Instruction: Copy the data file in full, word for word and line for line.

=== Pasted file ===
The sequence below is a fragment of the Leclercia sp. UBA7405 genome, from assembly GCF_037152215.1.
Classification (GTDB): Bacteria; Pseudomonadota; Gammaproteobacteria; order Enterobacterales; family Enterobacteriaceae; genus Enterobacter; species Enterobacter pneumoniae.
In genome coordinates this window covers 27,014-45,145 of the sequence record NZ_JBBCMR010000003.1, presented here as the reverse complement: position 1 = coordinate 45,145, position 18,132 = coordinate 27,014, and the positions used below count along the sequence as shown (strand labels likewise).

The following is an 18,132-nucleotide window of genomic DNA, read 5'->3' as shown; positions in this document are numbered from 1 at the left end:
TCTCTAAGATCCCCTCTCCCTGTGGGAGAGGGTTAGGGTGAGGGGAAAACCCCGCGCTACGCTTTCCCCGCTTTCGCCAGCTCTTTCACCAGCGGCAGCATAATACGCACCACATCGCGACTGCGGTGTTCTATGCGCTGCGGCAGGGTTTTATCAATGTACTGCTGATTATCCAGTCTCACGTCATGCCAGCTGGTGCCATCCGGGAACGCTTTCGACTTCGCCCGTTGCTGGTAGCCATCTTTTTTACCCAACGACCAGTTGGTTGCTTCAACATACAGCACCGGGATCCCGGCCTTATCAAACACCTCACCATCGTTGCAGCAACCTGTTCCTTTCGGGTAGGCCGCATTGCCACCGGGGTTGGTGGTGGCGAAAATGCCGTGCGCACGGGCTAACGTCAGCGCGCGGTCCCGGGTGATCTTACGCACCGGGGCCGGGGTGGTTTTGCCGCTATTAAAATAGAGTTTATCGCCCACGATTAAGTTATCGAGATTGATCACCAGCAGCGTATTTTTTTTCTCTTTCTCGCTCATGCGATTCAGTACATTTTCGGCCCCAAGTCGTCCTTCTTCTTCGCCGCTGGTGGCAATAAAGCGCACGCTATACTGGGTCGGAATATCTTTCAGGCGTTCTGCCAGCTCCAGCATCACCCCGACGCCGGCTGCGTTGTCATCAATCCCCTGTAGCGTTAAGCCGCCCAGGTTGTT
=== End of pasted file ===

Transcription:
The sequence below is a fragment of the Leclercia sp. UBA7405 genome, from assembly GCF_037152215.1.
Classification (GTDB): Bacteria; Pseudomonadota; Gammaproteobacteria; order Enterobacterales; family Enterobacteriaceae; genus Enterobacter; species Enterobacter pneumoniae.
In genome coordinates this window covers 27,014-45,145 of the sequence record NZ_JBBCMR010000003.1, presented here as the reverse complement: position 1 = coordinate 45,145, position 18,132 = coordinate 27,014, and the positions used below count along the sequence as shown (strand labels likewise).

The following is an 18,132-nucleotide window of genomic DNA, read 5'->3' as shown; positions in this document are numbered from 1 at the left end:
TCTCTAAGATCCCCTCTCCCTGTGGGAGAGGGTTAGGGTGAGGGGAAAACCCCGCGCTACGCTTTCCCCGCTTTCGCCAGCTCTTTCACCAGCGGCAGCATAATACGCACCACATCGCGACTGCGGTGTTCTATGCGCTGCGGCAGGGTTTTATCAATGTACTGCTGATTATCCAGTCTCACGTCATGCCAGCTGGTGCCATCCGGGAACGCTTTCGACTTCGCCCGTTGCTGGTAGCCATCTTTTTTACCCAACGACCAGTTGGTTGCTTCAACATACAGCACCGGGATCCCGGCCTTATCAAACACCTCACCATCGTTGCAGCAACCTGTTCCTTTCGGGTAGGCCGCATTGCCACCGGGGTTGGTGGTGGCGAAAATGCCGTGCGCACGGGCTAACGTCAGCGCGCGGTCCCGGGTGATCTTACGCACCGGGGCCGGGGTGGTTTTGCCGCTATTAAAATAGAGTTTATCGCCCACGATTAAGTTATCGAGATTGATCACCAGCAGCGTATTTTTTTTCTCTTTCTCGCTCATGCGATTCAGTACATTTTCGGCCCCAAGTCGTCCTTCTTCTTCGCCGCTGGTGGCAATAAAGCGCACGCTATACTGGGTCGGAATATCTTTCAGGCGTTCTGCCAGCTCCAGCATCACCCCGACGCCGGCTGCGTTGTCATCAATCCCCTGTAGCGTTAAGCCGCCCAGGTTGTT